BDS and the politics of ‘radical’ gestures

By: Todd Gitlin, professor of journalism and sociology and chair of the Ph.D. program in Communications at Columbia University

28 October 2014

“Without doubt, BDS looks like a plausible feel-good proposition for people who weary of endless bloodshed. It is not a feel-good proposition for the victims of a blacklist—the Israeli academics whose scholarly collaborations and publications and research trips to the United States BDS proposes to halt, or the scholars who are to be forbidden access to Israeli archives. BDS is not a practical proposition to raise the price Israel must pay for the Occupation: by demanding, say, that the United States cut aid to Israel that goes to sustain and enlarge the Occupation. It is not focused on unjust practices, like divestment from, or sanctions against, particular corporations that sustain the Occupation, like the three companies recently divested by a narrow vote of the Presbyterian Church. It is categorical, absolute. It knows only one set of wrongs, not another. It proclaims that there is but one story to be told of the Middle Eastern tragedy, and it is theirs.”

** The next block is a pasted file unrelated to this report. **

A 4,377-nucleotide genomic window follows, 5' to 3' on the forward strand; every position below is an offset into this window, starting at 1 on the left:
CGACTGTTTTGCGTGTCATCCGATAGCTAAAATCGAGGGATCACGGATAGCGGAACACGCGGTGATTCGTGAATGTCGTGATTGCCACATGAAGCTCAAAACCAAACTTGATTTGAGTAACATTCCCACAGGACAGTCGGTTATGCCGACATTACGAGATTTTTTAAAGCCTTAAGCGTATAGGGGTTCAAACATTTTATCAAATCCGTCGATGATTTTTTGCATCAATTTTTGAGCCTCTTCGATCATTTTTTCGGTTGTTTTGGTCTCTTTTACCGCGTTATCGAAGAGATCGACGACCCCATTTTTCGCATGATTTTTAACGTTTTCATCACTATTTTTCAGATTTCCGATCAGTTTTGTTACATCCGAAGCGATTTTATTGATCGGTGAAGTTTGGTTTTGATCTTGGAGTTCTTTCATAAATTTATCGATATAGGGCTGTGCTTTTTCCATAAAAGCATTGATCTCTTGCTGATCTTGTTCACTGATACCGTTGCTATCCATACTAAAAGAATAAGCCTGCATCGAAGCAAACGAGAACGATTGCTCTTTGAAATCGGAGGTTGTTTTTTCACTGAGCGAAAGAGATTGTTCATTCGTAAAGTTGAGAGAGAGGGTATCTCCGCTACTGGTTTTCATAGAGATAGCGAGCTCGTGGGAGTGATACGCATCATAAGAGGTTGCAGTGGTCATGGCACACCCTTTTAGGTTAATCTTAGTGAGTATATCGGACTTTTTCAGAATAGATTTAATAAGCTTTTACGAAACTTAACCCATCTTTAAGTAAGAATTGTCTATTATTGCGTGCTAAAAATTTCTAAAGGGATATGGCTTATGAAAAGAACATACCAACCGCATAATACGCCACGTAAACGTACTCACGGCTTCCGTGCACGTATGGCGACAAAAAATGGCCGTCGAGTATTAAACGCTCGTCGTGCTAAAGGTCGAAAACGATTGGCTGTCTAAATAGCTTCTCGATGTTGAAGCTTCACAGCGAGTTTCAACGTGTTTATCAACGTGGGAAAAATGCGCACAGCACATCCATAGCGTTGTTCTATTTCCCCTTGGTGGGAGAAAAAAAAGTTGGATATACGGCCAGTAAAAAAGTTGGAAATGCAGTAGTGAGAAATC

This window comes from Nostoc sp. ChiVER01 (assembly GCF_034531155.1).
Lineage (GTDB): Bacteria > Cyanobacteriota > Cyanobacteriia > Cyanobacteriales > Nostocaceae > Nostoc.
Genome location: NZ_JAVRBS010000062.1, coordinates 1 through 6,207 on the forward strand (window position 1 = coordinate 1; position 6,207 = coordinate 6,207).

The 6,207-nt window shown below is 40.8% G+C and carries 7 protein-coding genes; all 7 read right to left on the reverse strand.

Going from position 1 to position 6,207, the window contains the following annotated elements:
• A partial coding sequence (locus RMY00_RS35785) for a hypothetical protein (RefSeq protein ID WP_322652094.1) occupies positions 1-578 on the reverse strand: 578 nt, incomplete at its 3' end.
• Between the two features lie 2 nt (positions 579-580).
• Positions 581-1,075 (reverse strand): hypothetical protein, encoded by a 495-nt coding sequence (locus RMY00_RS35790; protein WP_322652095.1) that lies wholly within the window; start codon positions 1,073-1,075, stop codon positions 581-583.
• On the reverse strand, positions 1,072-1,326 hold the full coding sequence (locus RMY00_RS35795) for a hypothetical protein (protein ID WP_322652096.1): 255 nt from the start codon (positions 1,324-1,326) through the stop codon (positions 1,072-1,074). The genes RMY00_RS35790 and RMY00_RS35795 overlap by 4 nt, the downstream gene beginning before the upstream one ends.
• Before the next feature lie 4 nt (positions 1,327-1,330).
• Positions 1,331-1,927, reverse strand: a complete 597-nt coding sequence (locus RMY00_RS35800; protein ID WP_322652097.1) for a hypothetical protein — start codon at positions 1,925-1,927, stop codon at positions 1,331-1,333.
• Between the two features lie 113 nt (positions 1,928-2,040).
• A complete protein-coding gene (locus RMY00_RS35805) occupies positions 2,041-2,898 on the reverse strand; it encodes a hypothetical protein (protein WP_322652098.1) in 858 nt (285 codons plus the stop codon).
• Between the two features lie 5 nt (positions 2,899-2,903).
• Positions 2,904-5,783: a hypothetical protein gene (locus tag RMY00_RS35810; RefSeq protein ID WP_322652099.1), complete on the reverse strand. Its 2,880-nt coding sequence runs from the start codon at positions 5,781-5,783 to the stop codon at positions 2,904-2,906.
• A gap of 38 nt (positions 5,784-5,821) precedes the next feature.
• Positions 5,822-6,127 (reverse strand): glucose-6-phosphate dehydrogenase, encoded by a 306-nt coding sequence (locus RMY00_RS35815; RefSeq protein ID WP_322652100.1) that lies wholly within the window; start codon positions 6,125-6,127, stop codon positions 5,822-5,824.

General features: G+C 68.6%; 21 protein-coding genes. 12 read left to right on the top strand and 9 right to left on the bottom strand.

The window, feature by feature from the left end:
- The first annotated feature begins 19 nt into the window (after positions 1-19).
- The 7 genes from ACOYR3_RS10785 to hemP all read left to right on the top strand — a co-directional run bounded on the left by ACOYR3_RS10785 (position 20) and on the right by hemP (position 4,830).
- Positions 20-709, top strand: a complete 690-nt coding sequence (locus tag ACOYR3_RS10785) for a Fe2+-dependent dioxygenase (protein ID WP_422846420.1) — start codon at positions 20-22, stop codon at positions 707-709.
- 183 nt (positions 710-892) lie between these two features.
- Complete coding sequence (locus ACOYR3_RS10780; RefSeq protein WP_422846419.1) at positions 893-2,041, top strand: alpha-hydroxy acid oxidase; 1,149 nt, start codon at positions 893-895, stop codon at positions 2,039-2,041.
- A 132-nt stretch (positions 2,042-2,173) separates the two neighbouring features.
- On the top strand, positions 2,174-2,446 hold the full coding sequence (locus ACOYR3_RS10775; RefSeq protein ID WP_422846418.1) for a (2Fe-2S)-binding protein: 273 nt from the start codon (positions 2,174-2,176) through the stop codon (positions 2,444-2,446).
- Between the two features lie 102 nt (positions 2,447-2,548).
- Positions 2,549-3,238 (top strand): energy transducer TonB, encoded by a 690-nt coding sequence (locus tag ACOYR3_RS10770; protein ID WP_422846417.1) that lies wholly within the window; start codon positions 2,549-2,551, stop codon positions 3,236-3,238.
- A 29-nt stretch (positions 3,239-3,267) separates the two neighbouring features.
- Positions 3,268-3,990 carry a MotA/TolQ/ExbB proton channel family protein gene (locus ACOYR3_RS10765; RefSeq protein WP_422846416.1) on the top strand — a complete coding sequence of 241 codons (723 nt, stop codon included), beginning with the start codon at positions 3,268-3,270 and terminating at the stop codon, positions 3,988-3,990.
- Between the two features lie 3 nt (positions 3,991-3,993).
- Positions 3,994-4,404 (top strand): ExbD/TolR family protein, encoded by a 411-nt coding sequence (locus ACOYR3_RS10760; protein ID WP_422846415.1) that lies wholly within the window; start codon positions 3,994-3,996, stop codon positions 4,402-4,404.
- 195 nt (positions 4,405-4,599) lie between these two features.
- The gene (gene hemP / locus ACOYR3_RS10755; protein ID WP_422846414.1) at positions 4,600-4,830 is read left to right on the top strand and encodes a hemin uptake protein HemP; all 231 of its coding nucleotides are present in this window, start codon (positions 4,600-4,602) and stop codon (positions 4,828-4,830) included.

From: OpenDemocracy


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